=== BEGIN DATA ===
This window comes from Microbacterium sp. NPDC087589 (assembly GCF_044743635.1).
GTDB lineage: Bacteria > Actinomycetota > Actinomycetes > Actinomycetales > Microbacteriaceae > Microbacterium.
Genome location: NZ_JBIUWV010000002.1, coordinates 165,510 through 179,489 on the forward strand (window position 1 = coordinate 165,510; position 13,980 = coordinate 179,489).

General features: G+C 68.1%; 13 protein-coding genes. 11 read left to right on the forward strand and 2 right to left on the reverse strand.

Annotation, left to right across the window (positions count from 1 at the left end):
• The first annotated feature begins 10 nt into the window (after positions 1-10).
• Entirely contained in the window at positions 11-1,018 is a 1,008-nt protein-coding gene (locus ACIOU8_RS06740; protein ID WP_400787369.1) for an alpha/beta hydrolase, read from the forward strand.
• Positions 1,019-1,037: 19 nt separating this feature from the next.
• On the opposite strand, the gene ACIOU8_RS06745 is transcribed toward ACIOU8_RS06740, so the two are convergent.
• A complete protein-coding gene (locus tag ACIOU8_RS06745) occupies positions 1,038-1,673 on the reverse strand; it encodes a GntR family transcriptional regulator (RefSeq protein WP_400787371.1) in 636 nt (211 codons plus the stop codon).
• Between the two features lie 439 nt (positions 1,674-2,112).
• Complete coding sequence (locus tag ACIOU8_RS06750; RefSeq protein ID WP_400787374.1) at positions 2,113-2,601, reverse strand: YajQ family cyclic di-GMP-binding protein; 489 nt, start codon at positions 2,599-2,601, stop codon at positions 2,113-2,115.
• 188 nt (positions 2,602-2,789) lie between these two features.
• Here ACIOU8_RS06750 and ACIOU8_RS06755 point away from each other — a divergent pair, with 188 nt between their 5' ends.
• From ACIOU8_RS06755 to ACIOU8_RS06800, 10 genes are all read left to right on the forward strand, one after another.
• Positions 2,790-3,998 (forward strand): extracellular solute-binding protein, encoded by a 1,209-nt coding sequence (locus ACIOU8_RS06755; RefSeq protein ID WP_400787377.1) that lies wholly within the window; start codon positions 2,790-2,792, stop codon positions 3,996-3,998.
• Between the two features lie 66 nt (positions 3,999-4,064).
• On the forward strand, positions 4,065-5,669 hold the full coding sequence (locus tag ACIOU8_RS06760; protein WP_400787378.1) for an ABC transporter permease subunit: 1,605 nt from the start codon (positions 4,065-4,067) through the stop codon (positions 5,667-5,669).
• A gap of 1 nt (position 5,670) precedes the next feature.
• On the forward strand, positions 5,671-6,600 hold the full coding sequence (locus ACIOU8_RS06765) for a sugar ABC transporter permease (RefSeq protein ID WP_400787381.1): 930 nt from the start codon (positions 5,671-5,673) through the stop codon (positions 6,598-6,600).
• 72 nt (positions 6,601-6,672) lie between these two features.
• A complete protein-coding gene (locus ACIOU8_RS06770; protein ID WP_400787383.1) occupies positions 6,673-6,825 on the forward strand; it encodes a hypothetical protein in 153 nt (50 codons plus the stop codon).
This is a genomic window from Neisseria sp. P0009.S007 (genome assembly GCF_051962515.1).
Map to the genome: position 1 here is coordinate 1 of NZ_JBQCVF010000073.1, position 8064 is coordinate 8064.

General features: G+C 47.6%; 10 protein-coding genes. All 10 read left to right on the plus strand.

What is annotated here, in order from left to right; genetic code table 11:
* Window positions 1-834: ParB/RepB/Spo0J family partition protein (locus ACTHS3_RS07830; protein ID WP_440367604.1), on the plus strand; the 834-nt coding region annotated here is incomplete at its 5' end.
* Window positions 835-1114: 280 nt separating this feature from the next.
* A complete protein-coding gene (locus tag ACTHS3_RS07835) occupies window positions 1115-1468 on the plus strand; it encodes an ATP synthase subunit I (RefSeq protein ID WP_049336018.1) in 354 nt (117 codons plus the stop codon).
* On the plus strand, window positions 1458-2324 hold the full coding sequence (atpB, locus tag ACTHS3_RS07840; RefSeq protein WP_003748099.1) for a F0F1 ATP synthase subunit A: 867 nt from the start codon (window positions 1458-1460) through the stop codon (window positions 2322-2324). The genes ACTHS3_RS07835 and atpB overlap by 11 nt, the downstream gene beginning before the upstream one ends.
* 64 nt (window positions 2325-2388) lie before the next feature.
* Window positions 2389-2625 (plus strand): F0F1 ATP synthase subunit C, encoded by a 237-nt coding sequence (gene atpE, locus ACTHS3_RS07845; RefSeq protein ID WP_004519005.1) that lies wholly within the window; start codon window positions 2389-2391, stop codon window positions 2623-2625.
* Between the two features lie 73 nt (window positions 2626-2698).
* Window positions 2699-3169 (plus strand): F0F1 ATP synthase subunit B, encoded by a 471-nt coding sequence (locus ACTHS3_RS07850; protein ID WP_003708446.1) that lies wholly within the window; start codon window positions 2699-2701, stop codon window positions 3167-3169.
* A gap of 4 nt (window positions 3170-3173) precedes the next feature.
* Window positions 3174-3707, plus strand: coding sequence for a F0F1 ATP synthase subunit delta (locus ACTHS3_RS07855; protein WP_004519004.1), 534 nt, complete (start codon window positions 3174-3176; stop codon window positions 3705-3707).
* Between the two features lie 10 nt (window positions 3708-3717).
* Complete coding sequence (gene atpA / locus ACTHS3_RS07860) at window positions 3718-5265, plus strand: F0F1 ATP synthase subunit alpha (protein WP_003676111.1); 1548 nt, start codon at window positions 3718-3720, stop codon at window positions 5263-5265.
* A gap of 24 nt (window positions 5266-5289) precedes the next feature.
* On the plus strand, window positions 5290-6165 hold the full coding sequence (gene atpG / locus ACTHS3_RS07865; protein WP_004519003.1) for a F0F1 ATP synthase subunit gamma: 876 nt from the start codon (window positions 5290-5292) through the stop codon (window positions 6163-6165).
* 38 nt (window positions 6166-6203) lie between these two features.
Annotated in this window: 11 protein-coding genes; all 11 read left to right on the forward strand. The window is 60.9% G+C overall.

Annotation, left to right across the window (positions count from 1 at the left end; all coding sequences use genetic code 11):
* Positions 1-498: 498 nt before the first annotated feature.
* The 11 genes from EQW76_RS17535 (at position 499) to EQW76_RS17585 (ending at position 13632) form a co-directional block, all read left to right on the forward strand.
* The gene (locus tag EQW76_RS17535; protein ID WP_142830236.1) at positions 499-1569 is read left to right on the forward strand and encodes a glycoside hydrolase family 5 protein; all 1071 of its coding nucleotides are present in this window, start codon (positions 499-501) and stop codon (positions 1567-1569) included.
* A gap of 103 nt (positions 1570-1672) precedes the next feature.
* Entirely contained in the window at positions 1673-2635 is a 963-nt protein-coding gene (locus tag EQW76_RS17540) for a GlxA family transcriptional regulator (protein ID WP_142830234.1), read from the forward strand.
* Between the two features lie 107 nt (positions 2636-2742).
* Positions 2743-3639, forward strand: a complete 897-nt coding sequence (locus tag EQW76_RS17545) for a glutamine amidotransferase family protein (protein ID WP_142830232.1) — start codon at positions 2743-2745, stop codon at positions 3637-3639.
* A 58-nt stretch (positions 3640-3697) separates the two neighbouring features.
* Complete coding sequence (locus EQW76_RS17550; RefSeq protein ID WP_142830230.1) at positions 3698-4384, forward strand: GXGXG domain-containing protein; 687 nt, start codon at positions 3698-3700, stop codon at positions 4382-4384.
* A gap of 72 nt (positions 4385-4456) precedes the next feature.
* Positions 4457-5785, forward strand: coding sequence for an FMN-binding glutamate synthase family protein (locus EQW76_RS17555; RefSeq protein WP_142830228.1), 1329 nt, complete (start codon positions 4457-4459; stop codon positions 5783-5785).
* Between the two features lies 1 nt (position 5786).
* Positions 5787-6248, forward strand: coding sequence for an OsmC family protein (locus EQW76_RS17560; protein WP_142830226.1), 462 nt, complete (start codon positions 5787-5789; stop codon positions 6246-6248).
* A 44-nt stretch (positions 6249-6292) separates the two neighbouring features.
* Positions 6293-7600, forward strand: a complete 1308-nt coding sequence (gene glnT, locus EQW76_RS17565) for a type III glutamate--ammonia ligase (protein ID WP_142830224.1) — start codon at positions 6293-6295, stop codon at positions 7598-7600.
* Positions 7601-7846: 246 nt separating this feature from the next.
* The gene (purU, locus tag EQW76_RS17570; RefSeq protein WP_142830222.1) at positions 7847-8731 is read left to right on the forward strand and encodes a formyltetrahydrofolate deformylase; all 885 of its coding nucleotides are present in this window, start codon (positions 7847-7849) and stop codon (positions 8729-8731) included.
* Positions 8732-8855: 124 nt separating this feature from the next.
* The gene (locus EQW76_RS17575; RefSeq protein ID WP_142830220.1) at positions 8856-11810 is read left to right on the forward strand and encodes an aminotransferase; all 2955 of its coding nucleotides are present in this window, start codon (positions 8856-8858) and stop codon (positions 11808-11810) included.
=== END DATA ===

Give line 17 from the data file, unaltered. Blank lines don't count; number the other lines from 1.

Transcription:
• Between the two features lie 66 nt (positions 3,999-4,064).